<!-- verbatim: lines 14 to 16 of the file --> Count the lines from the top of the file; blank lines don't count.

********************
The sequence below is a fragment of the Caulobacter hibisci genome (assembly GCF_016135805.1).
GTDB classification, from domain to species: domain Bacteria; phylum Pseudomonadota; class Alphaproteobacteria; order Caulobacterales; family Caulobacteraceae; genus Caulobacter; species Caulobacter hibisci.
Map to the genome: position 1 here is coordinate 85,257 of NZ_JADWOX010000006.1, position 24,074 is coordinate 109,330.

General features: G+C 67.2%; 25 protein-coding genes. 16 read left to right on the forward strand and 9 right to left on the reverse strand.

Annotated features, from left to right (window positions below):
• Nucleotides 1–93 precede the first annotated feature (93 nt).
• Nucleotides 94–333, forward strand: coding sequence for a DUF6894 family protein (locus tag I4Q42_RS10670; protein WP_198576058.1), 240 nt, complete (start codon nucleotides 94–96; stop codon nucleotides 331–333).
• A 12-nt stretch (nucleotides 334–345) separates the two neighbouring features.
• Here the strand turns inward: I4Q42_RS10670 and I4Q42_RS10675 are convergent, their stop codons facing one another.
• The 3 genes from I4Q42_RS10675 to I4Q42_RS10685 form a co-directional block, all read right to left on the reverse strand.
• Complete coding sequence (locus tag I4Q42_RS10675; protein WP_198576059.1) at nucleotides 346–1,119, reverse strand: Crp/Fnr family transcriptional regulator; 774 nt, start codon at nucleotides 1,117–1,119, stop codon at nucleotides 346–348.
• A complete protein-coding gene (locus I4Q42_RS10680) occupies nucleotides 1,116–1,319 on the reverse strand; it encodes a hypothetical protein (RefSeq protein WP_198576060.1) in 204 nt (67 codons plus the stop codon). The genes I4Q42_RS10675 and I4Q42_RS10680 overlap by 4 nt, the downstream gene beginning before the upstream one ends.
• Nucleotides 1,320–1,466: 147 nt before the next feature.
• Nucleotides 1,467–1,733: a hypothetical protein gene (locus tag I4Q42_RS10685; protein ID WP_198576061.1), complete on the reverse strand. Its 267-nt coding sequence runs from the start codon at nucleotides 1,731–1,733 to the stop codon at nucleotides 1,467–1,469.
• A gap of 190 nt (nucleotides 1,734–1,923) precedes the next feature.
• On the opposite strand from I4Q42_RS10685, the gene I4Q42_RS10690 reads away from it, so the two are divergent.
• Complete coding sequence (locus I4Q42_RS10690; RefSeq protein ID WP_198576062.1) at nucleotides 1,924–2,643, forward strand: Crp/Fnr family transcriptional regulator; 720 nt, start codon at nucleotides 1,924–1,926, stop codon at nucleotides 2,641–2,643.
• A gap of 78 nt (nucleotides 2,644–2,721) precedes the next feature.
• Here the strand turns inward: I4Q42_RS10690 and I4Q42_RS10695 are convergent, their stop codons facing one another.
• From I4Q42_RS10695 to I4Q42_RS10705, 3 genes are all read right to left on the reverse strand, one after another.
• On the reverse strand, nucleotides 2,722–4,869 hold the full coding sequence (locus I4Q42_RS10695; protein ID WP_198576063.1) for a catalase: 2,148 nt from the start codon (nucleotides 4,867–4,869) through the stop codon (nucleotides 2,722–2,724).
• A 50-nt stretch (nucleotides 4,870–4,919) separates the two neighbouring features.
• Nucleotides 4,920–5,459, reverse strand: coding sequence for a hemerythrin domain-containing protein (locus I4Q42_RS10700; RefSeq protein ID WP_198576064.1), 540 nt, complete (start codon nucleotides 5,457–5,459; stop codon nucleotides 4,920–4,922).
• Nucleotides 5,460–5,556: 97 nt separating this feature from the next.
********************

• Nucleotides 1,467–1,733: a hypothetical protein gene (locus tag I4Q42_RS10685; protein ID WP_198576061.1), complete on the reverse strand. Its 267-nt coding sequence runs from the start codon at nucleotides 1,731–1,733 to the stop codon at nucleotides 1,467–1,469.
• A gap of 190 nt (nucleotides 1,734–1,923) precedes the next feature.
• On the opposite strand from I4Q42_RS10685, the gene I4Q42_RS10690 reads away from it, so the two are divergent.